Sea Level Rise Vulnerability Study for the City of Los Angeles

The City of Los Angeles (City of L.A. or the City) has initiated research to support planning for the impacts of climate change. The City, the University of Southern California Sea Grant Program (USC Sea Grant) and project partners developed a science-based and stakeholder-supported adaptation planning process to support research on the impacts of sea level rise on City assets, resources and communities.

As a first step, this report, Sea Level Rise Vulnerability Report for the City of Los Angeles, is a summary of initial research on the potential impacts of sea level rise and associated flooding from storms for coastal communities in the City of L.A. The study concentrates on the City’s three coastal regions: Pacific Palisades from Malibu to Santa Monica; Venice and Playa del Rey; and San Pedro, Wilmington and the Port of Los Angeles.

In this study, we provide an initial report by Dr. Reinhard Flick focused on coastal vulnerabilities in locales within City boundaries, and provide recommendations for beach monitoring programs. We then highlight the findings of three vulnerability assessments that provide a preliminary examination of the physical, social, and economic impacts of sea level rise on the City’s coastal assets, resources and communities, and include a summary discussion of ecological vulnerability at Ballona Wetlands. One of the next steps for the City will be to develop an Adaptation Plan. We help get this process started with a matrix of available adaptation measures the City can consider in planning for sea level rise as well as recommendations for moving forward with adaptation planning.

Oahu Metropolitan Planning Organization: Transportation Asset Climate Change Risk Assessment Project

The Oahu Metropolitan Planning Organization (OahuMPO) was selected by the Federal Highway Administration (FHWA) as one of five pilots nationwide to perform and evaluate a risk assessment of climate change on important transportation assets. The conceptual model shown below defines a method of integrating an inventory of assets with climate information and determining how vulnerable the asset is from two dimensions: the impact to the asset itself and, importantly, the socioeconomic consequences of that impact.

While the bulk of this report addresses the outcomes of the vulnerability assessment of specific assets, it is important to place those findings in the context of the work that was done in three stages.

  1. Understand climate change factors as they apply specifically to Oahu and, more generally, to island environments in the Pacific Ocean, over time. Given the climate data available and the evolving state of climate science understanding, the years 2050 and 2100 were defined as the time horizons for consideration. A baseline of 1970‐ 2000 was set as the measure against which future years’ impacts would be evaluated.
  2. Conduct a two‐ day workshop to bring together both the climate science community and key planners and engineers from the City and County of Honolulu, State of Hawaii, Federal Highway Administration, and private industry to identify a set of transportation assets that may be particularly at risk due to climate change. The outcome of this workshop established a total of five assets that – if impacted adversely by climate change – have potentially high socioeconomic consequences to Oahu and the state of Hawaii.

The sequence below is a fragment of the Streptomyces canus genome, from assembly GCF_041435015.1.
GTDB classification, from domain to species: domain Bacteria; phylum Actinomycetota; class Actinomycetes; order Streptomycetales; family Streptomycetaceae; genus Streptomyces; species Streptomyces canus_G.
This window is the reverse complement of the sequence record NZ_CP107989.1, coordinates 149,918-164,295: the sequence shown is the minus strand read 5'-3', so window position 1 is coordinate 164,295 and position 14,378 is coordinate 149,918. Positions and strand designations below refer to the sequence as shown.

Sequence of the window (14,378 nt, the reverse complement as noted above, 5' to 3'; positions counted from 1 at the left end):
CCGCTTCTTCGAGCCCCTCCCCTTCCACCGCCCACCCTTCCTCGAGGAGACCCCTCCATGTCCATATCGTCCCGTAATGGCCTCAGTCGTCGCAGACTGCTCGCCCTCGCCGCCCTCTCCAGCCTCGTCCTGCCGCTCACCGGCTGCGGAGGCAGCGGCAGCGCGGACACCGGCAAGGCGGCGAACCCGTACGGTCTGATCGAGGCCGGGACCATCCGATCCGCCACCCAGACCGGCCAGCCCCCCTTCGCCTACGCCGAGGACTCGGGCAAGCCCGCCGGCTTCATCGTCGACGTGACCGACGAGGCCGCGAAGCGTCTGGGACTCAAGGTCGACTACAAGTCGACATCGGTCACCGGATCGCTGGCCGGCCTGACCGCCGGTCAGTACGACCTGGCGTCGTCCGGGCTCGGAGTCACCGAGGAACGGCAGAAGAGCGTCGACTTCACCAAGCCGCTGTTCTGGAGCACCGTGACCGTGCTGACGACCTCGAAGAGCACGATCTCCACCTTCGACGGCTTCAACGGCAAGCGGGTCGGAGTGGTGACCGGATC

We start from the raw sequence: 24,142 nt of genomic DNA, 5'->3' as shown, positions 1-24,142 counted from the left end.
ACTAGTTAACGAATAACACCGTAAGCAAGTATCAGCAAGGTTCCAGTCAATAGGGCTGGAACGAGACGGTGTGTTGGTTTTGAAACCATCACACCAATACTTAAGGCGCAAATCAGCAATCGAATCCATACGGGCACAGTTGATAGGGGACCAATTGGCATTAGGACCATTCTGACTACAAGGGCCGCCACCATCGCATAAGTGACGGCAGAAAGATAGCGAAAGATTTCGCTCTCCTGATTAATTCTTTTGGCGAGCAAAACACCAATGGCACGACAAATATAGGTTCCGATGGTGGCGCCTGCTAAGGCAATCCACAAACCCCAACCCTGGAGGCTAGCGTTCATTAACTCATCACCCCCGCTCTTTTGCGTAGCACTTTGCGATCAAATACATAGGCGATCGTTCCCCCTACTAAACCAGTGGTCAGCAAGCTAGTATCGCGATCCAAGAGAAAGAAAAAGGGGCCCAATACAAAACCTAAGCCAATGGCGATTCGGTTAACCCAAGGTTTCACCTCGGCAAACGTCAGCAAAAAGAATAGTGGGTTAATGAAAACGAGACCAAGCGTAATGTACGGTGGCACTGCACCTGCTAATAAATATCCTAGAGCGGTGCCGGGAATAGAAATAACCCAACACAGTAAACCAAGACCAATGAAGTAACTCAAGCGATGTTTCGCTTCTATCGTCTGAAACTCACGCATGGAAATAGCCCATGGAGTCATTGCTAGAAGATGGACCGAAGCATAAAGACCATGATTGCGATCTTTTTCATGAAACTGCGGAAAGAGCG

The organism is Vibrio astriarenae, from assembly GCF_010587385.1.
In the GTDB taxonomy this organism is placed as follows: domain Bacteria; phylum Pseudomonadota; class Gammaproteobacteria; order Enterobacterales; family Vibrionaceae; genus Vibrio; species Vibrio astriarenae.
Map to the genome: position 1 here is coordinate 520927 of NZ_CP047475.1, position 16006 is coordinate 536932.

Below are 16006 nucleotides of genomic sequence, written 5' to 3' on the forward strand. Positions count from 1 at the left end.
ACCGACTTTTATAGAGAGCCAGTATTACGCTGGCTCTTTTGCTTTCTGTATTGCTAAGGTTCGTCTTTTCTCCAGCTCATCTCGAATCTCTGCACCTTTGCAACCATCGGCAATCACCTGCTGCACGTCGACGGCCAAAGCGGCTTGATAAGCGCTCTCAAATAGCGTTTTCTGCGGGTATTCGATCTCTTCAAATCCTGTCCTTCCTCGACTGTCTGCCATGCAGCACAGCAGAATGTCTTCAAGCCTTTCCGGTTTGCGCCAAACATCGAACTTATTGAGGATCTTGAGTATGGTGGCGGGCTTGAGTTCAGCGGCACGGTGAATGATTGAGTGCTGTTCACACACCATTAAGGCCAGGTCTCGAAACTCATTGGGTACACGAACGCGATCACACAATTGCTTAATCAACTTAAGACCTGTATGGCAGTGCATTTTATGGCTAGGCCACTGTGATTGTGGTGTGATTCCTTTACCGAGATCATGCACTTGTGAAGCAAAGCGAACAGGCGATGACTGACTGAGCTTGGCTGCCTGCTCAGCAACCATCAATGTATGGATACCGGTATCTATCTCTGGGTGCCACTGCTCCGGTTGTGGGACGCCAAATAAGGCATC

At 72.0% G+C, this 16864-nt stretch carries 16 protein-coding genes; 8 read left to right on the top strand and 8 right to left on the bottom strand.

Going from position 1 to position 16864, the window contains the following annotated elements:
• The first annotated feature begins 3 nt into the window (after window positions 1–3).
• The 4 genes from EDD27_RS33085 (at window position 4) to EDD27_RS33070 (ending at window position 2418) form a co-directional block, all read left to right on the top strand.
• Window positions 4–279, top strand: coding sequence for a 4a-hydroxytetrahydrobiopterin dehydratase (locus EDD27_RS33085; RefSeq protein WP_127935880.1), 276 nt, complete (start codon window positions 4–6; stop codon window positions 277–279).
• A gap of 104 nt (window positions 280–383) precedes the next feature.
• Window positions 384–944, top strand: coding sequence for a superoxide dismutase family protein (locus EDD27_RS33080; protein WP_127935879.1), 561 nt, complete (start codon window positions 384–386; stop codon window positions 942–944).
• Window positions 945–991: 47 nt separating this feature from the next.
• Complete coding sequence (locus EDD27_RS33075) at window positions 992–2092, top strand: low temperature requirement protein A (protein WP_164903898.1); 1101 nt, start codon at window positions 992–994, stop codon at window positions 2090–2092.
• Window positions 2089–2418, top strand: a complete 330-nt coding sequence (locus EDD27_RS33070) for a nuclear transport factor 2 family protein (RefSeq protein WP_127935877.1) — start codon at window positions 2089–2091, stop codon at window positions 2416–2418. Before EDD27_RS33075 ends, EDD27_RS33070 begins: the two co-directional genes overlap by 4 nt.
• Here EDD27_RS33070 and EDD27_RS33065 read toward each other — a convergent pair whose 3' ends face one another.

3. Analyze the vulnerability of the selected assets based on the climate stressors that were identified during the workshop.

Recommendations to Improve the Strength and Resilience of the Empire State’s Infrastructure

On November 15, 2012, Governor Andrew Cuomo convened the NYS 2100 Commission in response to the recent, and unprecedented, severe weather events experienced by New York State and the surrounding region: most recently, Superstorm Sandy, Hurricane Irene, and Tropical Storm Lee. The Governor asked the Commission to examine and evaluate key vulnerabilities in the State’s critical infrastructure systems, and to recommend actions that should be taken to strengthen and improve the resilience of those systems. If done right, we have a tremendous opportunity not only to mitigate future damage and subsequent economic losses, but to invigorate New York’s economy with a robust green technology sector and to enhance quality-of-life for all New Yorkers.

The Commission reviewed the vulnerabilities faced by the State’s infrastructure systems, and developed specific recommendations that can be implemented to increase New York’s resilience in five main areas: transportation, energy, land use, insurance, and infrastructure finance. These recommendations are aimed to:

  • Identify immediate actions that should be taken to mitigate or strengthen existing infrastructure systems – some of which suffered damage in the recent storms – to improve normal functioning and to withstand extreme weather more effectively in the future;
  • Identify infrastructure projects that would, if realized over a longer term, help to bring not only greater climate resilience but also other significant economic and quality of life benefits to New York State’s communities;
  • Assess long-term options for the use of “hard” barriers and natural systems to protect coastal communities;